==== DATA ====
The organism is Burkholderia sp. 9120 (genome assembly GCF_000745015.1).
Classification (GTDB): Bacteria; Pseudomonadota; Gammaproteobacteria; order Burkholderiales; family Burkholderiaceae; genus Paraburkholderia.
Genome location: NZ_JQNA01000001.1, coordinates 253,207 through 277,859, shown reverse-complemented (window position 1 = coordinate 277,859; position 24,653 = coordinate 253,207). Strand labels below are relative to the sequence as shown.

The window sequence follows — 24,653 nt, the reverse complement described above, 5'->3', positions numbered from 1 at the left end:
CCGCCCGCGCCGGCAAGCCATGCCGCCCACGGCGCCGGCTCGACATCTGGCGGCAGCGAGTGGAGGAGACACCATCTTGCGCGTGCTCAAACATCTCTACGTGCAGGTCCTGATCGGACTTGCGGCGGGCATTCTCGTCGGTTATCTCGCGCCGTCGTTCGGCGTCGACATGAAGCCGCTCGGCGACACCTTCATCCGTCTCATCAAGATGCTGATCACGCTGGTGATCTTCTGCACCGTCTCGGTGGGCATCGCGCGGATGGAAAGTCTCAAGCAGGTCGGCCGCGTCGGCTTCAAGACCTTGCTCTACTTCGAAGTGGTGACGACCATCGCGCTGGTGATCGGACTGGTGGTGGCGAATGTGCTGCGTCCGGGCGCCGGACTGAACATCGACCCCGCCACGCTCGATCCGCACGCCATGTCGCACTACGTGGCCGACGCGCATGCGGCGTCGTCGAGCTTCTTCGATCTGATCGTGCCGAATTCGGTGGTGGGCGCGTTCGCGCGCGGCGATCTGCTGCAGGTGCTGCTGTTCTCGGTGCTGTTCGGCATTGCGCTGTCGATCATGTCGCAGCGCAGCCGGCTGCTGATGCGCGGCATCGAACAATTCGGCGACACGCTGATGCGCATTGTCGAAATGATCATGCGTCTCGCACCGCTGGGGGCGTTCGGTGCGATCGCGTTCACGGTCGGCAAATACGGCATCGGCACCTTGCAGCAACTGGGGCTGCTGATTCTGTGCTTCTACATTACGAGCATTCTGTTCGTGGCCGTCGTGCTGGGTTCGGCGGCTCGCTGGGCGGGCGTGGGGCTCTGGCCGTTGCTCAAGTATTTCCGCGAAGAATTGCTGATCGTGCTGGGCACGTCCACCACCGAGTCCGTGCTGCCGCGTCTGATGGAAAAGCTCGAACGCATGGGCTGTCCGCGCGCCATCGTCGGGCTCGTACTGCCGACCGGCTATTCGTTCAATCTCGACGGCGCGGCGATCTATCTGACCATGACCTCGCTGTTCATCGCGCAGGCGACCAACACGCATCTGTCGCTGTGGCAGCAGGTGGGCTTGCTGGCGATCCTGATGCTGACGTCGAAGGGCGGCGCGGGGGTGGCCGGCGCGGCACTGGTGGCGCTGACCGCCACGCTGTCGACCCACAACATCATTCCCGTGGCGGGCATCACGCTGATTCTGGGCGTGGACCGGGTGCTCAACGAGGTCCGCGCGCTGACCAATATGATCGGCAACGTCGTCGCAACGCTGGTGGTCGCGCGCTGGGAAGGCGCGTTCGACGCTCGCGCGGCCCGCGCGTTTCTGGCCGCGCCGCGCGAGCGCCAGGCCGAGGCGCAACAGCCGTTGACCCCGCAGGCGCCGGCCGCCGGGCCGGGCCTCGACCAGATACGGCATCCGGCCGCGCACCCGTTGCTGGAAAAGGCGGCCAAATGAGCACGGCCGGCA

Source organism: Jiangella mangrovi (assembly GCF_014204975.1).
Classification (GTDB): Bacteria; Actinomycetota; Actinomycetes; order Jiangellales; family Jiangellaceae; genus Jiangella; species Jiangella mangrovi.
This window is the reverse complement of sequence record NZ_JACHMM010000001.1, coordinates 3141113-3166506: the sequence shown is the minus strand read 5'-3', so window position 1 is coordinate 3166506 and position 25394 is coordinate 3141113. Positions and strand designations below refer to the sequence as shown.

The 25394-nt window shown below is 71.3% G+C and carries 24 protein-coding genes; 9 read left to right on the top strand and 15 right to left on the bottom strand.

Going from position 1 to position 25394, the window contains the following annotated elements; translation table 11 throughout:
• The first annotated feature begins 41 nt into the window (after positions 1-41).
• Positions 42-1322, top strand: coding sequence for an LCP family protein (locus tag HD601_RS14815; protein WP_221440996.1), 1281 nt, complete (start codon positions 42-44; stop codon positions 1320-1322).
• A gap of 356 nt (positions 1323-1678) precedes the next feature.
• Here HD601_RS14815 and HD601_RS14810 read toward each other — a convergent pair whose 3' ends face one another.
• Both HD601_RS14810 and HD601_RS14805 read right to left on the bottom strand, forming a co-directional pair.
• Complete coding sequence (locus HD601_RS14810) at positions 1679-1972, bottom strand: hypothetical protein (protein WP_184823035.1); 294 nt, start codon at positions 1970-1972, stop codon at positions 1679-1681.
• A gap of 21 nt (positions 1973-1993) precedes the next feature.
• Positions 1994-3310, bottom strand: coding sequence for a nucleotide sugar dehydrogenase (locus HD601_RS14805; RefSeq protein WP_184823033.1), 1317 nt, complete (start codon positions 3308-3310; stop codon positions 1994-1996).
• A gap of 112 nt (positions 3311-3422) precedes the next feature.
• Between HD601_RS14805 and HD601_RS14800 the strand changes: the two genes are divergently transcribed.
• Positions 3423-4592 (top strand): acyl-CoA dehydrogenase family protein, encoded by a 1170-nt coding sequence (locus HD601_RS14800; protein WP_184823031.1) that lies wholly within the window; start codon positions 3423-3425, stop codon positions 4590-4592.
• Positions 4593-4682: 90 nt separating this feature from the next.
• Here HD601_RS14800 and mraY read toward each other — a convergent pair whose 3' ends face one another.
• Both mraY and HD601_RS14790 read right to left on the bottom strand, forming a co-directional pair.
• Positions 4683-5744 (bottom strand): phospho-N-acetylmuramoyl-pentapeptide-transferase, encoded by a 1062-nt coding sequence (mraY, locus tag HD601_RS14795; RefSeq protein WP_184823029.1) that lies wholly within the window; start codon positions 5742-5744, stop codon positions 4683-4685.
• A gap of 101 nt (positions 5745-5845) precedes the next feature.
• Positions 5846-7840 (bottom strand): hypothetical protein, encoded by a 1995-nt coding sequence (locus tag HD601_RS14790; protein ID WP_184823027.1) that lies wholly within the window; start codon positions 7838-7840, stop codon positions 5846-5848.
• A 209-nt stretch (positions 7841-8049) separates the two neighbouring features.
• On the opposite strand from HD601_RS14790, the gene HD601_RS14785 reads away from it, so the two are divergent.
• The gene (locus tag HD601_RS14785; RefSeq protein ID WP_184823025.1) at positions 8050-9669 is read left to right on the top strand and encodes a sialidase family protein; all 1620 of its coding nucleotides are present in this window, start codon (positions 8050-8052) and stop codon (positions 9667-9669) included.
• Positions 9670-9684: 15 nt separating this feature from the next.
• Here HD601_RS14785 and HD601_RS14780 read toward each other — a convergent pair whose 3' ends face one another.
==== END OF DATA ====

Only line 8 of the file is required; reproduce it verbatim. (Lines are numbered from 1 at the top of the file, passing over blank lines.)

This window is the reverse complement of sequence record NZ_JACHMM010000001.1, coordinates 3141113-3166506: the sequence shown is the minus strand read 5'-3', so window position 1 is coordinate 3166506 and position 25394 is coordinate 3141113. Positions and strand designations below refer to the sequence as shown.